Although animal studies suggested that prenatal cadmium exposure can cause neurodevelopmental deficits, little is explored in human populations, or its mechanism. Maternal blood cadmium concentration (median, 1.24 μg/L) was negatively associated with social domain DQs and BDNF levels in cord serum. A 10-fold increase in maternal cadmium levels was associated with a 5.70-point decrease in social domain DQs, a 4.31-point decrease in BDNF levels. BDNF levels were positively associated with social domain DQs. These data suggest thatprenatal low-level cadmium exposure has adverse effects on neurodevelopment. BDNF may play an important role in the decline of social domain DQs induced by prenatal low-level cadmium exposure. Environmental Pollution.

Distribution and Predictors of Pesticides in the Umbilical Cord Blood of Chinese Newborns
Rates of pesticide use in Chinese agriculture are five times greater than the global average, leading to high exposure via the diet. Previous studies of prenatal exposure in China focused almost entirely on organochlorines. Here the study goals were to characterize the exposure of Chinese newborns to all classes of pesticides and identify predictors of those exposures. Eighty-four pesticides and 12 metabolites were measured in the umbilical cord plasma of 336 infants. The mean number of detects per sample was 15.3. Increased pesticide detects were found in the cord blood of infants born in the summer. Associations were more striking for overall pesticide exposure than for individual pesticides, highlighting the importance of considering exposure to mixtures of pesticides, rather than individual agents or classes. International Journal of Environmental Research and Public Health.

Associations between maternal phenolic exposure and cord sex hormones in male newborns
Early life exposure to phenolic endocrine disrupting compounds (EDCs) is known to disrupt hormonal activities and affect reproductive development in males. However, studies on the health effects of prenatal human exposure are scarce. This was a cross-sectional study to investigate the association between maternal phenolic exposure and cord sex steroid hormones and AGD in male newborns. High maternal urinary Bisphenol A (BPA) levels are associated with decreases in cord testosterone levels and the ratio of testosterone to estradiol in male newborns, but there was no significant association with anogenital distance (AGD). Testosterone plays an important role in sex differentiation and normal development of the fetus and newborn, and the balance between testosterone and estradiol is thought an important mediator of prostate disease. Therefore, our findings may have important implications for human reproductive health. Human Reproduction.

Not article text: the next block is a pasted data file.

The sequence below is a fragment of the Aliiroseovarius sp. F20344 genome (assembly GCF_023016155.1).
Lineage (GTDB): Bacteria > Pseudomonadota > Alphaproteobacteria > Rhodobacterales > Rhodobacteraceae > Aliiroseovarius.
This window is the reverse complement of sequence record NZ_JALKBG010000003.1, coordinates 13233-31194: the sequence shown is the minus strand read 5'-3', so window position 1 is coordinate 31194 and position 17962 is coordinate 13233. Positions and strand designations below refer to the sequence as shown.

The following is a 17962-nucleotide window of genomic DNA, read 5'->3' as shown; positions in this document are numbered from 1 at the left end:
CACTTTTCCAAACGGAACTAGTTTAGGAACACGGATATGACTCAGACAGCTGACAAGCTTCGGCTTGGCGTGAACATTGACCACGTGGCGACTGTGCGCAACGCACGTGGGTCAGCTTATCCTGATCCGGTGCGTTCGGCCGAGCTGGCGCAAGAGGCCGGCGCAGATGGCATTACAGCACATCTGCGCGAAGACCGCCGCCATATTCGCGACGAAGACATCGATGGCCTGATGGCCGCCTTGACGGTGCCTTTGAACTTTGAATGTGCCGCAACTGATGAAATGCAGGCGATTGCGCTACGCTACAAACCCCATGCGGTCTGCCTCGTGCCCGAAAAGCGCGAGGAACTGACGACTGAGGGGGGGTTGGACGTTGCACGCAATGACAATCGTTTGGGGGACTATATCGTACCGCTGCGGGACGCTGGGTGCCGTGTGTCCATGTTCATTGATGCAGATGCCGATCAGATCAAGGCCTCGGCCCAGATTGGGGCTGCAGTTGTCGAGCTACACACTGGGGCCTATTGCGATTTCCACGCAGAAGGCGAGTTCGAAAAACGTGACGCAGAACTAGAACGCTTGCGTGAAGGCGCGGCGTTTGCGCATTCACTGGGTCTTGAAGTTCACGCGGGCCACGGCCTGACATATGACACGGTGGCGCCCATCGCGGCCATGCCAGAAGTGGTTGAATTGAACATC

Maternal exposure to traffic-related air pollution and birth defects in Massachusetts
Exposures to particulate matter with diameter of 2.5µm or less (PM2.5) may influence risk of birth defects. We estimated associations between maternal exposure to prenatal traffic-related air pollution and risk of cardiac, orofacial, and neural tube defects among Massachusetts births conceived 2001 through 2008. There were positive but non-significant associations for a 10µg/m3 increase in PM2.5 and perimembranous ventricular septal defects, patent foramen ovale and patent ductus arteriosus. There was a non-significant inverse association between PM2.5 and cleft lip with or without palate, cleft palate only and neural tube defects. Results for traffic related exposure were similar. Only ostium secundum atrial septal defects displayed significant spatial variation after accounting for known risk factors. Environmental Research.

A Simple Pharmacokinetic Model of Prenatal and Postnatal Exposure to Perfluoroalkyl Substances (PFASs)
Most children are exposed to perfluoroalkyl substances (PFASs) through placental transfer, breastfeeding, and other environmental sources. We developed a pharmacokinetic model consisting of a maternal and a child compartment to simulate lifetime exposure in women and transfer to the child across the placenta and through breastfeeding. To evaluate the model, we performed simulations for each mother-child dyad from two studies in which maternal PFAS levels at delivery and children's PFAS levels were available. Model predictions based on maternal PFAS levels, sex of child, body weight, and duration of breastfeeding explained between 52% and 60% of the variability in measured children's levels at 6 months of age and between 52% and 62% at 36 months. Monte Carlo simulations showed that the daily intake through breastfeeding and resulting internal PFAS levels can be much higher in nursing infants than in mothers. This pharmacokinetic model shows potential for postnatal exposure assessment in the context of epidemiological studies and risk assessment. Environmental Science Technology.